9 TV Tips for Self-Promoting Authors – Writing Tip

I’ve done a handful of TV interviews over the last few years, including Dean Contover’s show The Current Buzz. I’ve learned a few things that might help you the next time you’re on TV.

  1. Some nervous tension is good. A lot is bad. Remember the advice seasoned speakers sometimes give to help you relax?  Picture your audience wearing underwear. Don’t. It’s distracting. I take a few deep breaths. Sipping water may help, too.
  2. Maintain good posture. Hank Phillippi Ryan, WHDH-TV investigative reporter and fiction writer, suggests imagining strings hanging down from the ceiling holding up your head and shoulders.
  3. Prepare. Write thirty- and sixty-second summaries of your book and practice them aloud. Commit them to memory. A catch phrase describing the essence of your book can be handy. Or try a mnemonic device. I bring a small purple Christmas tree when promoting my novel Purple Trees, even though it has nothing to do with Christmas nor trees. Don’t forget to have several points ready to describe who you are as a writer.
  4. Remember to say the name of your book a few times. There’s nothing worse than a viewer turning off the TV and wondering: What book was she talking about?
  5. Watch recordings of the show and note what the host is wearing. Let that guide your choice of clothing. Don’t neglect your shoes, as sometimes the cameras will capture your full body.
  6. Try to avoid gesturing with your hands as it can come off poorly on camera. An occasional gesture is fine, but I tend to overuse my hands when I’m nervous. I practice speaking without gesturing, and as a last resort, I actually sit on my hands.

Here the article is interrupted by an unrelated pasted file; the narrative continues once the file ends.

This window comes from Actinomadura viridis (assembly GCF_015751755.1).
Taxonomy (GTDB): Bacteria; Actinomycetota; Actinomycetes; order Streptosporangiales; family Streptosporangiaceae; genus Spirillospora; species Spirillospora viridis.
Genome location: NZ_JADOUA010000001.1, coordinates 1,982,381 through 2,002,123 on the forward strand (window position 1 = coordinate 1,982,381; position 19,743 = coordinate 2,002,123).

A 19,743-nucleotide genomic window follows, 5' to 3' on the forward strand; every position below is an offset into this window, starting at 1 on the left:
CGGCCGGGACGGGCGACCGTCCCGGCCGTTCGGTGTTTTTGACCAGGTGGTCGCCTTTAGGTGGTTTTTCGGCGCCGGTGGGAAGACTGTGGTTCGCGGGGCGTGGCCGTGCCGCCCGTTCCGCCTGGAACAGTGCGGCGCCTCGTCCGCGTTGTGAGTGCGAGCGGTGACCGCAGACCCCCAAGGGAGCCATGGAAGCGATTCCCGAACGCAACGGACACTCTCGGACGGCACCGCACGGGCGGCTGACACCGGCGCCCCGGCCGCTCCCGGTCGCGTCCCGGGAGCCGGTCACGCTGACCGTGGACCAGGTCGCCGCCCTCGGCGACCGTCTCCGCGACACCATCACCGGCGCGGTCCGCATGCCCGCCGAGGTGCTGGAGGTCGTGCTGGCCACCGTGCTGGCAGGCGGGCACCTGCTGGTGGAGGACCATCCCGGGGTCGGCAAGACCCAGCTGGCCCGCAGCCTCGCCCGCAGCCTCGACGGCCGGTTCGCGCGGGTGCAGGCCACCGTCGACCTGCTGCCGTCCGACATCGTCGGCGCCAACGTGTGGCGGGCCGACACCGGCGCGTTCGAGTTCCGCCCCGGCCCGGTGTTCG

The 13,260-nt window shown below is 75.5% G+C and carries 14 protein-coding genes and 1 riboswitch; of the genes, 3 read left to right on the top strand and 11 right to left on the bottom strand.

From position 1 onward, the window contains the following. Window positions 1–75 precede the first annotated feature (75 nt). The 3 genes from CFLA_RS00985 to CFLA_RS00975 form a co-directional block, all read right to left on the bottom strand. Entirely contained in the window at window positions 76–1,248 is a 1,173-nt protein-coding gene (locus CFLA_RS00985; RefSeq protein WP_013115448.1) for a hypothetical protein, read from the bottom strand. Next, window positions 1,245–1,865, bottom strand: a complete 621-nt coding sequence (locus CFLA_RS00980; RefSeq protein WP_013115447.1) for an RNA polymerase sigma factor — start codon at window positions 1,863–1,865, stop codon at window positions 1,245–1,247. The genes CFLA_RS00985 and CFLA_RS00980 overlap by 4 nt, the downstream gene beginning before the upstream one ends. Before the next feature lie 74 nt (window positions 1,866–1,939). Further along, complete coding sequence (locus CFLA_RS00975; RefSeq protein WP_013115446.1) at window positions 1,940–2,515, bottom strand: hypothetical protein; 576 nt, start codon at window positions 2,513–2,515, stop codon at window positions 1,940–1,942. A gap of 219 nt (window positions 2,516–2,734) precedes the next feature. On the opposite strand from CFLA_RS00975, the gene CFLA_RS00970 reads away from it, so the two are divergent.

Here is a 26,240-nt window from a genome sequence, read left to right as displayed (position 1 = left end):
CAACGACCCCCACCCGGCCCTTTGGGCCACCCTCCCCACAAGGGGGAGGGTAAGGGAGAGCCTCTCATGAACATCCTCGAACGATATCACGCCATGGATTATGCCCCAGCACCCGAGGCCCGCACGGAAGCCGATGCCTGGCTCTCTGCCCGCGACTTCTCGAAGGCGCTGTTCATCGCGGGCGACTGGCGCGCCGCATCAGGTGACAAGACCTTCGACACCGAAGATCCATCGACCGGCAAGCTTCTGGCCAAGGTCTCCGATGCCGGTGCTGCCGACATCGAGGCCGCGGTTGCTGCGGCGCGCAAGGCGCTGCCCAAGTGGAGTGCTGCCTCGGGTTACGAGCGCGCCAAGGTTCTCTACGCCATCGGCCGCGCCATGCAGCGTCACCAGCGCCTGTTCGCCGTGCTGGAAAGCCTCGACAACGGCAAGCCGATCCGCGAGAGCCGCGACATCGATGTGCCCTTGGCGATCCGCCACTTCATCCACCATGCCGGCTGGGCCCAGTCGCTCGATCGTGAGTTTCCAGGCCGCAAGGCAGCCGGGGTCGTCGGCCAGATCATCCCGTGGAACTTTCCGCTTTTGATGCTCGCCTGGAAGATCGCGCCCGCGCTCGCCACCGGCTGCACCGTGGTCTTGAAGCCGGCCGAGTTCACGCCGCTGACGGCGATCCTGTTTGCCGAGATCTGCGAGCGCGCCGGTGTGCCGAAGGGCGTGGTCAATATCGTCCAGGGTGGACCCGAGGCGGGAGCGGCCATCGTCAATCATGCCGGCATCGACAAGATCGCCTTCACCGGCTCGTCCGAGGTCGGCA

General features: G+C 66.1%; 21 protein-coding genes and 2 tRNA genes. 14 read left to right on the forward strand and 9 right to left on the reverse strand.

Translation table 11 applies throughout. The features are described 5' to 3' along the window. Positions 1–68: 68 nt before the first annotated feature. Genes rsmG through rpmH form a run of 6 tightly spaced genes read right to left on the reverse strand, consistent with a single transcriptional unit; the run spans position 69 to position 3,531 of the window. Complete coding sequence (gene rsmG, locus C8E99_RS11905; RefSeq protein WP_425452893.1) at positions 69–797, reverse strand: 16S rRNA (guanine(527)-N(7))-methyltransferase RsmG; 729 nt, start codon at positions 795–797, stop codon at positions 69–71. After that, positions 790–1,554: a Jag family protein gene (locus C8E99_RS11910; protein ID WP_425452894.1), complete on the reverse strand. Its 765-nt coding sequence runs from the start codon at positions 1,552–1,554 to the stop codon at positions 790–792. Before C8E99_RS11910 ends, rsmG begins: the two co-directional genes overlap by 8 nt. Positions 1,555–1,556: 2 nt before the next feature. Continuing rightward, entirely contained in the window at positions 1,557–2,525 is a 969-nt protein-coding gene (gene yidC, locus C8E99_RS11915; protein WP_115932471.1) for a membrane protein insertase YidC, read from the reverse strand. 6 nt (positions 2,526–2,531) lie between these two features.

7. Avoid making noises while you’re thinking of answers to questions. Ban words such as ah, um, oh from your vocabulary. It’s okay to pause for a second while you get your thoughts together. People might actually think you’re about to say something profound. If you find it hard eliminating these words from your everyday vocabulary, try enlisting the help of a friend, or someone at home.
  8. Smile. You may be in a little pain, but no one has to know.
  9. Choose your words carefully. Be gracious and kind. Remember that some tapings are not edited.


Finally, chances are your local cable TV station would love hearing about your book. Give them a call and offer a suggestion for a show. They can always say no, and they might even say yes!

Watch my interview on The Current Buzz here!



Ursula Wong

A retired engineer, Ursula Wong writes about strong women. Her award-winning debut novel, Purple Trees, and her second novel,  Amber Wolf, portray strong women struggling against impossible odds to claim a better life.
Signup for her popular Reaching Readers blog on her website: http://ursulawong.wordpress.com.
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